The regulations in question--whose title runs for two lines--are required by the Local Government Act 2000 but they are also--I hope that I may say this without offence--more importantly required by their principle of maximum openness in government at every level. On this occasion we are talking about local government.
During the passage of the Local Government Bill, as it then was, we on these Benches made it quite clear that our support for the Bill depended, in part, on acceptable access to information provisions. We tabled amendments that required meetings to be open to the public and the press, who are a very important part of the democratic process, providing information about what goes on locally. The amendments required those meetings to be open when councils were
On 24th July 2000 (at col. 59 of the Official Report) the noble Lord, Lord Whitty, explained to the House that the amendments provided the foundations of the robust regime for public and media access to ensure that people will know what decisions the executive of the local authority is planning to take, how they can make their in-put to those decisions, what decisions have been taken and the reasons for those decisions. That statement was helpful and very important. It spelt out what accountability is: it is not simply being able to point to the person or the group who makes the decision; it is the whole process of decision making--access by those who have an interest and a contribution to the final decision.
The Act allows--in parliamentary terms that means "requires"--the Secretary of State to make regulations. A draft was published last summer. We now have regulations that are in force together with statutory guidance regarding their application. After the publication of the regulations, it was drawn to our attention that they do not wholly achieve the access which we sought and which I believe the Government intended when the matter was debated last summer.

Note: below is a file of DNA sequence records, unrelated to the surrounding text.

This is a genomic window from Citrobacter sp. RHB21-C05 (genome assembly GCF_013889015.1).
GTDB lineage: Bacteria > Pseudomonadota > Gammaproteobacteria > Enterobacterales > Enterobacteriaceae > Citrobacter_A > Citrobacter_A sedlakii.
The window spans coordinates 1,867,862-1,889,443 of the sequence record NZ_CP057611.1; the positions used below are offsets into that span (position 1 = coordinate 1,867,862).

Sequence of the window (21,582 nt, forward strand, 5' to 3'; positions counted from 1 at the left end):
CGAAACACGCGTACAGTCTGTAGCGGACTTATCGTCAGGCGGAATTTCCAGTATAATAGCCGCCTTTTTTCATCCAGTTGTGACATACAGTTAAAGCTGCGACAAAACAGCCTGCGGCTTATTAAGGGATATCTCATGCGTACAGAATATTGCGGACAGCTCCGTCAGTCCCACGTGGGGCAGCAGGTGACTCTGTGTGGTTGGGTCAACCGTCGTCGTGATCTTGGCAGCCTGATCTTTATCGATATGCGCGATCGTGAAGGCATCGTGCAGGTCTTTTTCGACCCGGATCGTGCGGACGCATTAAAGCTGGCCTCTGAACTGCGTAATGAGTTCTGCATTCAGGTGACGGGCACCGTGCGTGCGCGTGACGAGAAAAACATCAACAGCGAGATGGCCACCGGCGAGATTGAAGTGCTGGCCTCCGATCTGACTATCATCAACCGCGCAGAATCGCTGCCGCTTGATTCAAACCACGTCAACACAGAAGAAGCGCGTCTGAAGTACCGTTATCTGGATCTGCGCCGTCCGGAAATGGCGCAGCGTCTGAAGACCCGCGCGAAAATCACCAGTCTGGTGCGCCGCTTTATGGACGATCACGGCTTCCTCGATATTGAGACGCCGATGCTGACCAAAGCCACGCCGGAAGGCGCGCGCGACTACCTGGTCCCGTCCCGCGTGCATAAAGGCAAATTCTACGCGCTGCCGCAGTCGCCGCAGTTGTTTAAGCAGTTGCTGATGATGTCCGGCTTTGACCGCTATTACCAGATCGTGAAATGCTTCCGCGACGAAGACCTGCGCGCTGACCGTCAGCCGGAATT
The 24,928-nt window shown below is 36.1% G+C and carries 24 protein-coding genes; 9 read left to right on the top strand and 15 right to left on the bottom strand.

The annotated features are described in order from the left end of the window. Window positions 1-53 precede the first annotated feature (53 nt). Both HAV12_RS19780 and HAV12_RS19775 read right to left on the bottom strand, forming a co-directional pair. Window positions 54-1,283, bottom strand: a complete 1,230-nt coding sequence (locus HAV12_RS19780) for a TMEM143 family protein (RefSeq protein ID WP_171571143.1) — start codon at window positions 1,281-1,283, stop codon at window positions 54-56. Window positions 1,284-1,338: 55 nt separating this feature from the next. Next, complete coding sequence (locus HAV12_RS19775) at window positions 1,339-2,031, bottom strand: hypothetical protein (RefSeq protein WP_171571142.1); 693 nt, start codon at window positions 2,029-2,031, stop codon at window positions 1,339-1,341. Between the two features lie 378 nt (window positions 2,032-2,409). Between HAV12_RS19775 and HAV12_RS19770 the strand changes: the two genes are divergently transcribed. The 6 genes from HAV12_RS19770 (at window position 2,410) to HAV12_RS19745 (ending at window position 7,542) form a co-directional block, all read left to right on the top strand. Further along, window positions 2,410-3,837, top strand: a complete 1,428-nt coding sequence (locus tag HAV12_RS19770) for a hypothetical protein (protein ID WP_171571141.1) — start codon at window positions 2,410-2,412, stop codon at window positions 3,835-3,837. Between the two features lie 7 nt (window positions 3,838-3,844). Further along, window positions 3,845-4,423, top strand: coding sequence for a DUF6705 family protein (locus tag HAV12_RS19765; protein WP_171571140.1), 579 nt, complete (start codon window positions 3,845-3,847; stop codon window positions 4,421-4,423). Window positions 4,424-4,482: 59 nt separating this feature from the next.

We know that there are problems with orders. We are all aware of the convention that we do not vote on--that is, vote against--orders, or at any rate only in the rarest of circumstances. I should point out that "convention" is a term which has a different definition depending on the occasion. We know also--it is particularly important in this context--that orders are unamendable. There is no opportunity to influence their content during the formal legislative process. My own view is that I would much prefer to be able to amend orders, but that is not the issue for the House today. We need to consider what can be achieved in the context of an unamendable order accompanied by guidance issued by the Government--guidance that can be reissued.
Aware of these difficulties in procedure, we decided that the mature way to proceed was to approach the Government to discuss our concerns. We did not simply produce those concerns like a rabbit out of a hat and bring them before the House. Discussions have taken place with Ministers in both Houses. It is perfectly right that, in the context of a discussion about access to information, I should make that point clear. I do not know whether the Conservatives have made a similar approach. No doubt we shall hear from the noble Lord, Lord Dixon-Smith, on that matter.
We approached the Government in order to see what could be done to meet our concerns. I hope that the Minister will be able to assure us and, more importantly, the House on the points that I raise. I shall do so as briefly as I can, recognising that, to those who have not lived with this issue, the points may appear a little opaque. I apologise for that.
First, under the provisions, the "key" decisions must be made in public. Under Regulation 8(1)(a), the first type of key decision is one likely to result in a local authority incurring expenditure or making savings which are,
I accept that this is a sensitive matter for authorities. If the Government are able to tell us that they can move forward on this point, I hope that they will also tell us that that will be through consultation with local authorities.